Or perhaps I will stumble onto the side of you that you’d rather keep from clients’ eyes. No client wants to know you celebrate July 14 by dressing as Marie Antoinette and storming the men’s room. Or that your Star Wars name is Bulsar Vulan. While you don’t want to completely sanitize your personality, certain things just don’t shout “effective professional,” or leave the impression you’ll understand the import of a client’s concern.

Checklist: Clean Up Your Act

Before you jump into doubling your Twitter followers, branching into Tumblr or launching a YouTube channel, let’s get your current act cleaned up, okay? Do a sweep of every social network where you have an account.

  • Get squeaky clean. Go back in time and eliminate rough language or references. You know what I’m talking about. Not just on Facebook and Twitter, either. Photo-sharing sites such as Flickr, Instagram, Tumblr and Pinterest, as well as video-sharing sites such as YouTube and Vine, may contain unflattering content. (While you are checking, watch for language that may run afoul of ethics rules.)
  • Hush it up. Learn about privacy settings and change them to support the brand, or personal image, you seek to project. Don’t get too heavy-handed — people like to know you’re hip to the Internet and not a trembling wad of social media paranoia.
  • Update everything. Make certain your bios and profiles are totally up to date. Schedule time to update them regularly. New job? Of course that goes in there. Publish something new? Elected to head a nonprofit board? Changed your name? It all needs to be current. And consistent.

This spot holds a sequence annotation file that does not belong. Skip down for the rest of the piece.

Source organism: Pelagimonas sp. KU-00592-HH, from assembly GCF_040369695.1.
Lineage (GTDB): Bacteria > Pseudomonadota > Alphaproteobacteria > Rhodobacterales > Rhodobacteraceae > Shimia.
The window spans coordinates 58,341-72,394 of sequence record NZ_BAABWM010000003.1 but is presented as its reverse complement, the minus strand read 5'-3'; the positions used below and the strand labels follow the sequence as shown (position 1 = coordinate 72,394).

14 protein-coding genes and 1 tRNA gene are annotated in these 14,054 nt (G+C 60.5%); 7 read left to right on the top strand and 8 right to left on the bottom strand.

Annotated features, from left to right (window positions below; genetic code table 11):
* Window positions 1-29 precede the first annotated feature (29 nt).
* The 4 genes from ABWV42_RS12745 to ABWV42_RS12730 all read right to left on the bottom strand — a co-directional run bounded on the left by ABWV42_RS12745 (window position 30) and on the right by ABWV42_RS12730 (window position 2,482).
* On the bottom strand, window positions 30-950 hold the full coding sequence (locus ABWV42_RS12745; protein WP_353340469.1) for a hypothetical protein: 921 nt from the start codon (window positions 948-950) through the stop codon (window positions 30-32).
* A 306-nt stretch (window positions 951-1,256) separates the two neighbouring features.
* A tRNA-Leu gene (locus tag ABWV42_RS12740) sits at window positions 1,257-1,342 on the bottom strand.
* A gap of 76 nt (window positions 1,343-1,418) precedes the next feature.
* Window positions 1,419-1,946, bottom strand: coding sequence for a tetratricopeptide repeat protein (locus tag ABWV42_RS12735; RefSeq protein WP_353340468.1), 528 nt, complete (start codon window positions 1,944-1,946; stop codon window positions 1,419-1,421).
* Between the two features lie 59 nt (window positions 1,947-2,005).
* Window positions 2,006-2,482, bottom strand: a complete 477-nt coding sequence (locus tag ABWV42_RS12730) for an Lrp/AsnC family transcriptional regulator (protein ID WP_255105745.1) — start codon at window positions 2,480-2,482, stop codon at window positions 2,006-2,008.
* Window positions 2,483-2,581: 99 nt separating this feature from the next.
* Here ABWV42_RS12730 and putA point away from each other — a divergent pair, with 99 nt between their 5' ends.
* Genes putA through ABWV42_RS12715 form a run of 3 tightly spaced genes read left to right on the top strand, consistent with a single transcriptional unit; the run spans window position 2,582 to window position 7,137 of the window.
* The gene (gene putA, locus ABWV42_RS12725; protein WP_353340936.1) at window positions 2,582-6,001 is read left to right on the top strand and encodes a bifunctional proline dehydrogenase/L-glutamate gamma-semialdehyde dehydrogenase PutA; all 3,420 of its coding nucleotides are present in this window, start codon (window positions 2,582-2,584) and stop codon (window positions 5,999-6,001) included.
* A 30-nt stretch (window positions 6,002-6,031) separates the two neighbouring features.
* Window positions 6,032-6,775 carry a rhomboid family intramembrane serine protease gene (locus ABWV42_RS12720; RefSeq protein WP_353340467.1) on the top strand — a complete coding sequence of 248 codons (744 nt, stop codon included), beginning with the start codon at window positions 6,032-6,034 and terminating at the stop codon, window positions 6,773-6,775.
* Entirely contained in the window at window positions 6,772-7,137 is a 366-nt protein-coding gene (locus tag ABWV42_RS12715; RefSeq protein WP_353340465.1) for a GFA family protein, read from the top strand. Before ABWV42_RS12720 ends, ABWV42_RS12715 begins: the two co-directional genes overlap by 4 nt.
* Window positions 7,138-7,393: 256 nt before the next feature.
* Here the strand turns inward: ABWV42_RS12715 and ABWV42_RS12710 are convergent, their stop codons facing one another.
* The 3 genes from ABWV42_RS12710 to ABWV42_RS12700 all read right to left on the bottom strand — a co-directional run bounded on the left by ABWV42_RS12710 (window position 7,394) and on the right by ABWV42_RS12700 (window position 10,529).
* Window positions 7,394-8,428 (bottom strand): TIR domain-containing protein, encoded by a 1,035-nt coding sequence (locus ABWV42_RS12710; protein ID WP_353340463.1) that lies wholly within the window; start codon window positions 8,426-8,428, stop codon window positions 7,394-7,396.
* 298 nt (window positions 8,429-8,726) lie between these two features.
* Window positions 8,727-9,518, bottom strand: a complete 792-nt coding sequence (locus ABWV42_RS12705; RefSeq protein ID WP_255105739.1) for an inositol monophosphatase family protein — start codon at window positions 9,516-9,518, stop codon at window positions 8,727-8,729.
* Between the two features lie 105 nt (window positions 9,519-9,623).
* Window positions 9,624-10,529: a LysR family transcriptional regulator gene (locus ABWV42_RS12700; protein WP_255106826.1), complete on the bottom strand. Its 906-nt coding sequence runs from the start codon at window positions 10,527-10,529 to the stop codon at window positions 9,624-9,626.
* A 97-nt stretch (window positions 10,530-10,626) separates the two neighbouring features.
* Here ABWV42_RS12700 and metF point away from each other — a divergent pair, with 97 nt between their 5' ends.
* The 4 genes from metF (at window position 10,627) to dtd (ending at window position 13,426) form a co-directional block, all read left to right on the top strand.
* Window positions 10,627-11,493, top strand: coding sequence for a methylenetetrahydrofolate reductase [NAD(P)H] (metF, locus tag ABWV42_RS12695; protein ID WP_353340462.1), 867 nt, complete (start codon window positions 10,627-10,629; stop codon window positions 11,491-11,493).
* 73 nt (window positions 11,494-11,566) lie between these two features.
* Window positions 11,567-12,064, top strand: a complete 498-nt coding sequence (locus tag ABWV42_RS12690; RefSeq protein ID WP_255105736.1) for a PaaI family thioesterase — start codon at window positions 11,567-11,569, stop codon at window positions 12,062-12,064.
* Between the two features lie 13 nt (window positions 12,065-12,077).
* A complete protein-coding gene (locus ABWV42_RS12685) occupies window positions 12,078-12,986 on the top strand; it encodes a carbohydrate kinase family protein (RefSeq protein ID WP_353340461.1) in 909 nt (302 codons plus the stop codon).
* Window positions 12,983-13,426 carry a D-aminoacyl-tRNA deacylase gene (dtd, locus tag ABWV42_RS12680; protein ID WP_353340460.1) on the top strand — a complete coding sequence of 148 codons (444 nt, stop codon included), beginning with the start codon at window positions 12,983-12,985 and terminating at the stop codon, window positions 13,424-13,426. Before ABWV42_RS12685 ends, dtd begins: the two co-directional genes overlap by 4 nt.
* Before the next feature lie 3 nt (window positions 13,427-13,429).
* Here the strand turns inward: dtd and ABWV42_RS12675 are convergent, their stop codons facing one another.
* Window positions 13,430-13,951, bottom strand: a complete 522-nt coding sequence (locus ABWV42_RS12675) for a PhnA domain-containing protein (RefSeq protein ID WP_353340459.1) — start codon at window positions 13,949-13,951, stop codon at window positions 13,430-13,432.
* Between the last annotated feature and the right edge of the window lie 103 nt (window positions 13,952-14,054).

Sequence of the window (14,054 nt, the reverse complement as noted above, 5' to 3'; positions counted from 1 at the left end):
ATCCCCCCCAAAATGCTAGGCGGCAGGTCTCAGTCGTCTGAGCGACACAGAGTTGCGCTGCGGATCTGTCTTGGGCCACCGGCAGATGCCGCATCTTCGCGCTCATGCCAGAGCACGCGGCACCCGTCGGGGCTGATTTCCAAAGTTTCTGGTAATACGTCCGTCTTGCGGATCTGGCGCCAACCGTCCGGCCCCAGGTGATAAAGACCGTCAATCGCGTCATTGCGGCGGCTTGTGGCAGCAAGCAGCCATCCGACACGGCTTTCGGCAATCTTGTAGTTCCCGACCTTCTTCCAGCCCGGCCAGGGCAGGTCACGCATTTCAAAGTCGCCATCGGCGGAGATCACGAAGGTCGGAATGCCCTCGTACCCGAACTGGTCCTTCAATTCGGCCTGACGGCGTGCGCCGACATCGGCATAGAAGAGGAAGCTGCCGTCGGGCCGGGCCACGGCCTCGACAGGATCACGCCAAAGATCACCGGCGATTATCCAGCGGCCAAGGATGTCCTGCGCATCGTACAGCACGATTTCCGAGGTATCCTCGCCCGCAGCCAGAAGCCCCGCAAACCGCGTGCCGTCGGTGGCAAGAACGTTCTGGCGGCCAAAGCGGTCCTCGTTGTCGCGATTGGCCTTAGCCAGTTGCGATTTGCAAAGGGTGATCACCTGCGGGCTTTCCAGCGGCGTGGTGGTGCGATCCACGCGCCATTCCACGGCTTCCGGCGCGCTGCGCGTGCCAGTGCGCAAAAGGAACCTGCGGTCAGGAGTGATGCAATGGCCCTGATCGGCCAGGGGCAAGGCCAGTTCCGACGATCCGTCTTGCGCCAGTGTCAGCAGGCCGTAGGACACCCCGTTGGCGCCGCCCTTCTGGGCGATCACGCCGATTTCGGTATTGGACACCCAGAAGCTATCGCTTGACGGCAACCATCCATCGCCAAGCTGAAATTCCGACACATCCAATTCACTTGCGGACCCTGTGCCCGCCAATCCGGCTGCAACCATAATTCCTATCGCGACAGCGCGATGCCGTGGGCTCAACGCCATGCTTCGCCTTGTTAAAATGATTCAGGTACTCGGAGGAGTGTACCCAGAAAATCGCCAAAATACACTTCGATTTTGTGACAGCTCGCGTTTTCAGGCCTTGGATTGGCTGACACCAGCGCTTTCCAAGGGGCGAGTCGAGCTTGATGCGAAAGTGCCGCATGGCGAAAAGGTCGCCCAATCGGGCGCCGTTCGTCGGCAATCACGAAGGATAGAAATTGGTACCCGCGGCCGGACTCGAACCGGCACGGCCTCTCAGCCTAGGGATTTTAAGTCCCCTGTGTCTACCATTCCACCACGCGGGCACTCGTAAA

• Put a good face on it. Admit it. That LinkedIn photo was taken 15 years ago. Replace your headshot with something a little more current — and not something taken with a smartphone. Look as professional as you are. Pay for a good photo this once.
  • Redecorate. Most social media sites provide a way to personalize your page with cover and background images. Do it. But be tasteful. (Probably not an Oakland Raiders fan shot.) Keep it fresh. Here’s an incentive: EverFree Bonus Downloady time you change your cover image on Facebook it provides another opportunity for you to reconnect with people.
  • Who loves ya? You are who you hang out with. Maybe it’s time to do a little housecleaning among your followers and friends?
  • Consolidate. With a gazillion social media apps and growing, it’s easy to get overwhelmed and do a rotten job with everything. Look into management tools like HootSuite and BufferApp, which let you engage with people from a single screen. Consider signing off a few platforms. Some of the best Twitterers we know do nothing but tweet.
  • Visit competitors. What does she look like? How much information does he share? Take a tour (do it periodically). Potential clients will compare you, so why not know what you’re up against.

Now you’re ready: Dust off your best game and get going!

Merrilyn Astin Tarlton (@AstinTarlton) is Partner/Catalyst at Attorney at Work, a founding member and past President of the Legal Marketing Association, a member of the LMA Hall of Fame, and a Fellow and past President of the College of Law Practice Management. Read more posts by Merrilyn on Attorney at Work here.